Having spent over a decade as a professional bookkeeper, I’ve had the chance to see how invoices are processed within businesses and have seen some of the absolute WORST invoice mistakes. My favourite has to be one that arrived with just a graphic logo- no name, no contact info- just a lovely swirl and a $500 invoice that went unpaid for WEEKS.

As you progress through your business career, you’ll likely be asked one day to invoice for a service or a product in order to get paid.  Invoices are required by most people paying you for contract work and it’s an important way to keep track of your income for tax time.

Remember: the person who is actually paying your invoice (i.e. bookkeeper/accountant) may not know anything about you or what you do, so it’s important to include all the necessary info to receive a timely payment.


I’ve compiled my list of top 5 worst mistakes business owners make when it comes to invoices, and how to avoid them. Let’s go!

MISTAKE #1: Who dis??

Please please PLEASE include your name and contact info. (If you want to have payments issued to a name other than you own, make sure to highlight that, i.e.  Please make all cheques payable to The Corporate Canuck”). More than once, I have had an invoice come across my desk that was missing this basic info- no name = no way to pay!

MISTAKE #2: When?

Make sure to Date your invoice, and include payment terms and/or due date. (I.e. “net 15” means due within 15 days of invoice date; “due upon receipt” is also a good term meaning pay ASAP).  If you charge interest on unpaid invoices, make sure that information in listed clearly (and in the contract you issue for services).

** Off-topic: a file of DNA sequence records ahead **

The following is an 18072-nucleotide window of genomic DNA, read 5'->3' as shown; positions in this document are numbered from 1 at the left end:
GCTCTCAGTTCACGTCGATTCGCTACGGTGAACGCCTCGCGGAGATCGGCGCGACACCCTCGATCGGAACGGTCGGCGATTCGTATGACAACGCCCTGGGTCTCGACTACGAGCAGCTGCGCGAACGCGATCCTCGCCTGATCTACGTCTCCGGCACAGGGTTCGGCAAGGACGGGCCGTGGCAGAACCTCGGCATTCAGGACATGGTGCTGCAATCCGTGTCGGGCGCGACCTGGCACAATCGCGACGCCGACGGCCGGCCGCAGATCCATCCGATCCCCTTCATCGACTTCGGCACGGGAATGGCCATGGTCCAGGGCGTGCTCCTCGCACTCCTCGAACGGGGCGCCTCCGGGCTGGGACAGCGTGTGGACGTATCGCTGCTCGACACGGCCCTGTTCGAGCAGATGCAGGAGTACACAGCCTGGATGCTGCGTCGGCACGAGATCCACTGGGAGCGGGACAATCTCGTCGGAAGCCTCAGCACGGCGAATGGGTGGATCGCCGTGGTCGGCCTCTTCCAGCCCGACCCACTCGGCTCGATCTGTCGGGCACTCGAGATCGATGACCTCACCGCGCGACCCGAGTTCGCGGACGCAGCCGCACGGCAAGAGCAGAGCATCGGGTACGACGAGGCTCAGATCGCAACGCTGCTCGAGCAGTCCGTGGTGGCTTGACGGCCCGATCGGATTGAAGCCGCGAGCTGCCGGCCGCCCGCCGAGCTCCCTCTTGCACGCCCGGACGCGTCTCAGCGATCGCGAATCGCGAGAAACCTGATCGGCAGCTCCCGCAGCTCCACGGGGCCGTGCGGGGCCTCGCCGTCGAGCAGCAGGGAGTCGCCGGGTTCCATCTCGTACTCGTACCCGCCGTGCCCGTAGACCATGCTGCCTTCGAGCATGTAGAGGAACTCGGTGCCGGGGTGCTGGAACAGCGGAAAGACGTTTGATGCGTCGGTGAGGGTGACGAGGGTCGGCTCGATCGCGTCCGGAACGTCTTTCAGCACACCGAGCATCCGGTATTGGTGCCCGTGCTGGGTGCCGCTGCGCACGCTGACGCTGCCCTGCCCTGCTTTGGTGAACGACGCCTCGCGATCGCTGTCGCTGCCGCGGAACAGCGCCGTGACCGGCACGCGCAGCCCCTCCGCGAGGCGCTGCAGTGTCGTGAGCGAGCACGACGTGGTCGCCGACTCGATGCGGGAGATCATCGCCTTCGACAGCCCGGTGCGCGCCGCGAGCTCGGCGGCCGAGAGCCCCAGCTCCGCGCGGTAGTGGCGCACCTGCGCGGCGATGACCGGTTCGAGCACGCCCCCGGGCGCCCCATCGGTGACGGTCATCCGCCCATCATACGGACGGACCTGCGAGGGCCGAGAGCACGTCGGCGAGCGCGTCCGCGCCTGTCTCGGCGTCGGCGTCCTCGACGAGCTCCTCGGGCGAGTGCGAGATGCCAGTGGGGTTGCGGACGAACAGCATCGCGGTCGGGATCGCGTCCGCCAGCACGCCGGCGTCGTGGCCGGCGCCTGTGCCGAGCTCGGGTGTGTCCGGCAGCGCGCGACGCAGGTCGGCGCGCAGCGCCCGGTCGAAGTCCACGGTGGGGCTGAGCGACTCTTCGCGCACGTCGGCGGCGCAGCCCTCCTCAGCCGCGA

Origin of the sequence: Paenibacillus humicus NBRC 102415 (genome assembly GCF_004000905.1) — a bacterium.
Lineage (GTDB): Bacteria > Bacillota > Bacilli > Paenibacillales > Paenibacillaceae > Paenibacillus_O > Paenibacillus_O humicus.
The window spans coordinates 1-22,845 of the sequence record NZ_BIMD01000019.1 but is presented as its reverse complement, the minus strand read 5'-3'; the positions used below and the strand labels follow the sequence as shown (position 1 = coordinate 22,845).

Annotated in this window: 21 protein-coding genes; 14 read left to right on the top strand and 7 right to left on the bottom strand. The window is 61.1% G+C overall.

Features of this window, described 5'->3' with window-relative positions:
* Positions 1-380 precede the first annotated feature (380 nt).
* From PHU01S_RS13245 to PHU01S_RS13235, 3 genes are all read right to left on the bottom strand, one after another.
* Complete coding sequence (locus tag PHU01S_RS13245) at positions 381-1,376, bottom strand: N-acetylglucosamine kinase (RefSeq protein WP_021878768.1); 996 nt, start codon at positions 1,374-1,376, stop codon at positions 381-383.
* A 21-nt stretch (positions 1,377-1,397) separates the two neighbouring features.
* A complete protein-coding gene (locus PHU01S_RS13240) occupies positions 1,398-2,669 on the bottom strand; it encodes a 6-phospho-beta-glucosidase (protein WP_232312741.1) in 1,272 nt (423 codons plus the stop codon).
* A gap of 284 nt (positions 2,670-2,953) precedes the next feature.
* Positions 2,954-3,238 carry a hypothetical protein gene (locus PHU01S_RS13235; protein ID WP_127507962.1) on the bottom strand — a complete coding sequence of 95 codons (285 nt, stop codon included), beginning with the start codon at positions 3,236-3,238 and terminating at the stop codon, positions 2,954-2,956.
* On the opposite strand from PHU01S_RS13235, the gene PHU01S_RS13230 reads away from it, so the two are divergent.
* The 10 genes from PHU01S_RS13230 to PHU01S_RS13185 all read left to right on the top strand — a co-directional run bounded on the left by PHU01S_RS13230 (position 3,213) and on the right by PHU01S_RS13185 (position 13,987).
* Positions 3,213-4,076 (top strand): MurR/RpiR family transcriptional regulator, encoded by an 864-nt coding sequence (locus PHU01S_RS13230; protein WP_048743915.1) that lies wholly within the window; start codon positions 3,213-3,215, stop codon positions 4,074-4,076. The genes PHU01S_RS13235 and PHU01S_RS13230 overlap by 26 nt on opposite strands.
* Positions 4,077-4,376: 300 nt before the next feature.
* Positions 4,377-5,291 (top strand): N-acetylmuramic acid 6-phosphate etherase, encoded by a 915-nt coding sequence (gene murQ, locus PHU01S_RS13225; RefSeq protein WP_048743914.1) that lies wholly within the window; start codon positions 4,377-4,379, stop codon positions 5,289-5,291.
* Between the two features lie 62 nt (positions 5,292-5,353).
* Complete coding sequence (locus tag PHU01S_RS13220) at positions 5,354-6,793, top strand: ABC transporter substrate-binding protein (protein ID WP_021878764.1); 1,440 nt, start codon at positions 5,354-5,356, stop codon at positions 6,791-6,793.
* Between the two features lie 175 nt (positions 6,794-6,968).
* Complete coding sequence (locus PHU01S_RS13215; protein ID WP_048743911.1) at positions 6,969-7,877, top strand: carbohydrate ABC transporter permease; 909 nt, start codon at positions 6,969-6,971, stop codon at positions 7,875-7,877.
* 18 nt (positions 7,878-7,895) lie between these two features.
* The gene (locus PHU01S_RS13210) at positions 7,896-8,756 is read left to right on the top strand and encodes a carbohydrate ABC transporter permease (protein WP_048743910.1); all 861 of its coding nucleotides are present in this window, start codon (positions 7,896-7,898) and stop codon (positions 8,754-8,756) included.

MISTAKE #3: Huh?

Provide enough detail in the memo section that an accountant who has never met you or talked to you would know what the invoice is for, i.e  Strategic Management Consulting Session, Feb 14, 2016 is awesome; “Meeting” is not.

MISTAKE #4: Where’s my money?!

Make sure to let the person paying you know how you would like to be paid– i.e. include an e-transfer email (and suggested password), Paypal or Venmo address, or link to credit card payment system.

MISTAKE #5: I can’t find it!

Whether you use paper or online invoicing, make sure you are tracking invoices with a unique numbering system. Accountant insider tip: we may assume invoices from you that have the same invoice number to be duplicates, which can result in a delayed payment (in fact, when we enter it into our accounting software it will often get flagged as a duplicate invoice- D’oh!)

If you are sending manual invoices (i.e. created in Word or a similar system), we suggest to create a master tracking document (spreadsheet is ideal; your accountant will love you) with the basic details every time you issue an invoice (date, invoice number, client you sent invoice to, description, amount). I’ve included a sample HERE.

Dates are not a great number system; if you need to create a manual invoice number try the year + number, i.e. 2019-02.

Bonus Tip:

Never send a word doc invoice; these can be edited (and some templates mess with your date when it’s opened on a different computer). Save your invoices as a PDF before sending, or use an online invoicing free tool like this one from Freshbooks.


Invoice Tools

Sample invoice

Sample Master Tracking Document

Freshbooks Free Invoice Creator

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